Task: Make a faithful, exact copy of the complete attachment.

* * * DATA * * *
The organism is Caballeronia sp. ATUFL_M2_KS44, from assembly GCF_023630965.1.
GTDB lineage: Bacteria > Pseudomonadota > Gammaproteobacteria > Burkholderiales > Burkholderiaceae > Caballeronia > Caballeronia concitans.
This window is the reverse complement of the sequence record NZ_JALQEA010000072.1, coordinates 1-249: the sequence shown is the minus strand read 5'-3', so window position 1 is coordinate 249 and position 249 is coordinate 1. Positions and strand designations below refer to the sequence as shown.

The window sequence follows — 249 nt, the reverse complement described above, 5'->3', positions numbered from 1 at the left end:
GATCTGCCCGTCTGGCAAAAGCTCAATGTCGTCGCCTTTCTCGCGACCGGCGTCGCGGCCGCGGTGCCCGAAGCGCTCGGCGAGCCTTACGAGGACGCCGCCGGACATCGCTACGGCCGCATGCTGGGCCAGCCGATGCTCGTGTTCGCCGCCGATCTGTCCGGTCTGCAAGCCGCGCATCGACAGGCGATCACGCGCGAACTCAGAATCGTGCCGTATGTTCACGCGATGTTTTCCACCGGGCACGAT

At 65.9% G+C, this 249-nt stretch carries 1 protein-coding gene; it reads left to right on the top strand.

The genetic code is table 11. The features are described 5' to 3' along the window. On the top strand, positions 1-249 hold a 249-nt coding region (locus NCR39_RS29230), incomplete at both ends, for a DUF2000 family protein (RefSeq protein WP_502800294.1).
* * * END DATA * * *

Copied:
The organism is Caballeronia sp. ATUFL_M2_KS44, from assembly GCF_023630965.1.
GTDB lineage: Bacteria > Pseudomonadota > Gammaproteobacteria > Burkholderiales > Burkholderiaceae > Caballeronia > Caballeronia concitans.
This window is the reverse complement of the sequence record NZ_JALQEA010000072.1, coordinates 1-249: the sequence shown is the minus strand read 5'-3', so window position 1 is coordinate 249 and position 249 is coordinate 1. Positions and strand designations below refer to the sequence as shown.

The window sequence follows — 249 nt, the reverse complement described above, 5'->3', positions numbered from 1 at the left end:
GATCTGCCCGTCTGGCAAAAGCTCAATGTCGTCGCCTTTCTCGCGACCGGCGTCGCGGCCGCGGTGCCCGAAGCGCTCGGCGAGCCTTACGAGGACGCCGCCGGACATCGCTACGGCCGCATGCTGGGCCAGCCGATGCTCGTGTTCGCCGCCGATCTGTCCGGTCTGCAAGCCGCGCATCGACAGGCGATCACGCGCGAACTCAGAATCGTGCCGTATGTTCACGCGATGTTTTCCACCGGGCACGAT

At 65.9% G+C, this 249-nt stretch carries 1 protein-coding gene; it reads left to right on the top strand.

The genetic code is table 11. The features are described 5' to 3' along the window. On the top strand, positions 1-249 hold a 249-nt coding region (locus NCR39_RS29230), incomplete at both ends, for a DUF2000 family protein (RefSeq protein WP_502800294.1).